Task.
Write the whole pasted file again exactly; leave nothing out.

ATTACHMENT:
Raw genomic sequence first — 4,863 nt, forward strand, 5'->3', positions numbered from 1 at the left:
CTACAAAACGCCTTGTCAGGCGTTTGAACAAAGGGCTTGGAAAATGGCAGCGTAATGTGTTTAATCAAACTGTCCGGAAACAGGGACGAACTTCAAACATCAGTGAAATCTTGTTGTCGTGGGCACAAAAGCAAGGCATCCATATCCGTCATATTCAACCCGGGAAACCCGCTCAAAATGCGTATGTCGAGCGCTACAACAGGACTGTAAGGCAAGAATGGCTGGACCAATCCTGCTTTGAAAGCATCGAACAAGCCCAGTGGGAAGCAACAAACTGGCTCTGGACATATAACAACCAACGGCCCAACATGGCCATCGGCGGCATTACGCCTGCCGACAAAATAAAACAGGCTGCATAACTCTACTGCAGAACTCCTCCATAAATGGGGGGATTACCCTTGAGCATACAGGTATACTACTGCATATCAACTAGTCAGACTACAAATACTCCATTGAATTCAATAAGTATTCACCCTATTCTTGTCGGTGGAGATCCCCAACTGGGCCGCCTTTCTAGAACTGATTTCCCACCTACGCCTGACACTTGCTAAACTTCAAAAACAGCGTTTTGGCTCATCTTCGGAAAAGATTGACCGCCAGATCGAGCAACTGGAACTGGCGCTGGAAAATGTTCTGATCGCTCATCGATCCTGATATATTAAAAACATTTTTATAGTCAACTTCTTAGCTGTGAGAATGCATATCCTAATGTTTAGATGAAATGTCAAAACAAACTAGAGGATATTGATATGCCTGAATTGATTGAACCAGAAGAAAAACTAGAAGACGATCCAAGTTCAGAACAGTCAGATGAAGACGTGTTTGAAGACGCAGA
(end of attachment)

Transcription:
Raw genomic sequence first — 4,863 nt, forward strand, 5'->3', positions numbered from 1 at the left:
CTACAAAACGCCTTGTCAGGCGTTTGAACAAAGGGCTTGGAAAATGGCAGCGTAATGTGTTTAATCAAACTGTCCGGAAACAGGGACGAACTTCAAACATCAGTGAAATCTTGTTGTCGTGGGCACAAAAGCAAGGCATCCATATCCGTCATATTCAACCCGGGAAACCCGCTCAAAATGCGTATGTCGAGCGCTACAACAGGACTGTAAGGCAAGAATGGCTGGACCAATCCTGCTTTGAAAGCATCGAACAAGCCCAGTGGGAAGCAACAAACTGGCTCTGGACATATAACAACCAACGGCCCAACATGGCCATCGGCGGCATTACGCCTGCCGACAAAATAAAACAGGCTGCATAACTCTACTGCAGAACTCCTCCATAAATGGGGGGATTACCCTTGAGCATACAGGTATACTACTGCATATCAACTAGTCAGACTACAAATACTCCATTGAATTCAATAAGTATTCACCCTATTCTTGTCGGTGGAGATCCCCAACTGGGCCGCCTTTCTAGAACTGATTTCCCACCTACGCCTGACACTTGCTAAACTTCAAAAACAGCGTTTTGGCTCATCTTCGGAAAAGATTGACCGCCAGATCGAGCAACTGGAACTGGCGCTGGAAAATGTTCTGATCGCTCATCGATCCTGATATATTAAAAACATTTTTATAGTCAACTTCTTAGCTGTGAGAATGCATATCCTAATGTTTAGATGAAATGTCAAAACAAACTAGAGGATATTGATATGCCTGAATTGATTGAACCAGAAGAAAAACTAGAAGACGATCCAAGTTCAGAACAGTCAGATGAAGACGTGTTTGAAGACGCAGA